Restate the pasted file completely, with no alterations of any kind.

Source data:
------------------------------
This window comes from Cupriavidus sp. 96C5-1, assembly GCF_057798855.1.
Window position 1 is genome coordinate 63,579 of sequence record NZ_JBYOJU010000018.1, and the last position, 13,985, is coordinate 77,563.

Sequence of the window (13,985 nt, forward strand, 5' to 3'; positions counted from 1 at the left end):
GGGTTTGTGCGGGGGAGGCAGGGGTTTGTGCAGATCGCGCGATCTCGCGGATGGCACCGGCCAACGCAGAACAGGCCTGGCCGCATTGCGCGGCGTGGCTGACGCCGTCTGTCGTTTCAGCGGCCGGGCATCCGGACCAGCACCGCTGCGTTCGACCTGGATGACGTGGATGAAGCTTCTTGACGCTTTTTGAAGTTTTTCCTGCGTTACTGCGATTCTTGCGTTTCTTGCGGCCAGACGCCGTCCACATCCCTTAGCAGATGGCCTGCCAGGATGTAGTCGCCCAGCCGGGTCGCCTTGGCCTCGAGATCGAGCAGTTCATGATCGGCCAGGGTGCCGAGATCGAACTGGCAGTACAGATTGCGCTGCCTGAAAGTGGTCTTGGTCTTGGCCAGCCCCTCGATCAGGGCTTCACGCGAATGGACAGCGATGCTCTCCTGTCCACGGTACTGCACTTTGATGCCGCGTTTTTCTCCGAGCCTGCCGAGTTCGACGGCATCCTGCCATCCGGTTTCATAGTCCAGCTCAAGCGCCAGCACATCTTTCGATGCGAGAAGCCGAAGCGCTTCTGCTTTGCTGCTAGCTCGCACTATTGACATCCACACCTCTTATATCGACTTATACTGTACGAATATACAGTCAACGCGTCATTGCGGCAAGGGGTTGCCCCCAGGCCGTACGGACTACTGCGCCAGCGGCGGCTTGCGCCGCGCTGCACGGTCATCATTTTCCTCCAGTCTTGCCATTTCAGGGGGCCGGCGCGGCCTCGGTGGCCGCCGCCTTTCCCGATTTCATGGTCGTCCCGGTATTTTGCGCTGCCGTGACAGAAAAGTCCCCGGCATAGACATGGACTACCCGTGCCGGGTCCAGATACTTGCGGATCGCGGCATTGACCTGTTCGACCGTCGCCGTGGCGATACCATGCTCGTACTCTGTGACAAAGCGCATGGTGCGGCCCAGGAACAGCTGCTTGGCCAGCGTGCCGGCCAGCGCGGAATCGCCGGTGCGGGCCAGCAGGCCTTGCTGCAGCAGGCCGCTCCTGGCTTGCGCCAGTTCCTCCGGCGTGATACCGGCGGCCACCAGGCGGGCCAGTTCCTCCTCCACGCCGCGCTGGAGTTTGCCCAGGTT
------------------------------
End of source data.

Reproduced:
This window comes from Cupriavidus sp. 96C5-1, assembly GCF_057798855.1.
Window position 1 is genome coordinate 63,579 of sequence record NZ_JBYOJU010000018.1, and the last position, 13,985, is coordinate 77,563.

Sequence of the window (13,985 nt, forward strand, 5' to 3'; positions counted from 1 at the left end):
GGGTTTGTGCGGGGGAGGCAGGGGTTTGTGCAGATCGCGCGATCTCGCGGATGGCACCGGCCAACGCAGAACAGGCCTGGCCGCATTGCGCGGCGTGGCTGACGCCGTCTGTCGTTTCAGCGGCCGGGCATCCGGACCAGCACCGCTGCGTTCGACCTGGATGACGTGGATGAAGCTTCTTGACGCTTTTTGAAGTTTTTCCTGCGTTACTGCGATTCTTGCGTTTCTTGCGGCCAGACGCCGTCCACATCCCTTAGCAGATGGCCTGCCAGGATGTAGTCGCCCAGCCGGGTCGCCTTGGCCTCGAGATCGAGCAGTTCATGATCGGCCAGGGTGCCGAGATCGAACTGGCAGTACAGATTGCGCTGCCTGAAAGTGGTCTTGGTCTTGGCCAGCCCCTCGATCAGGGCTTCACGCGAATGGACAGCGATGCTCTCCTGTCCACGGTACTGCACTTTGATGCCGCGTTTTTCTCCGAGCCTGCCGAGTTCGACGGCATCCTGCCATCCGGTTTCATAGTCCAGCTCAAGCGCCAGCACATCTTTCGATGCGAGAAGCCGAAGCGCTTCTGCTTTGCTGCTAGCTCGCACTATTGACATCCACACCTCTTATATCGACTTATACTGTACGAATATACAGTCAACGCGTCATTGCGGCAAGGGGTTGCCCCCAGGCCGTACGGACTACTGCGCCAGCGGCGGCTTGCGCCGCGCTGCACGGTCATCATTTTCCTCCAGTCTTGCCATTTCAGGGGGCCGGCGCGGCCTCGGTGGCCGCCGCCTTTCCCGATTTCATGGTCGTCCCGGTATTTTGCGCTGCCGTGACAGAAAAGTCCCCGGCATAGACATGGACTACCCGTGCCGGGTCCAGATACTTGCGGATCGCGGCATTGACCTGTTCGACCGTCGCCGTGGCGATACCATGCTCGTACTCTGTGACAAAGCGCATGGTGCGGCCCAGGAACAGCTGCTTGGCCAGCGTGCCGGCCAGCGCGGAATCGCCGGTGCGGGCCAGCAGGCCTTGCTGCAGCAGGCCGCTCCTGGCTTGCGCCAGTTCCTCCGGCGTGATACCGGCGGCCACCAGGCGGGCCAGTTCCTCCTCCACGCCGCGCTGGAGTTTGCCCAGGTT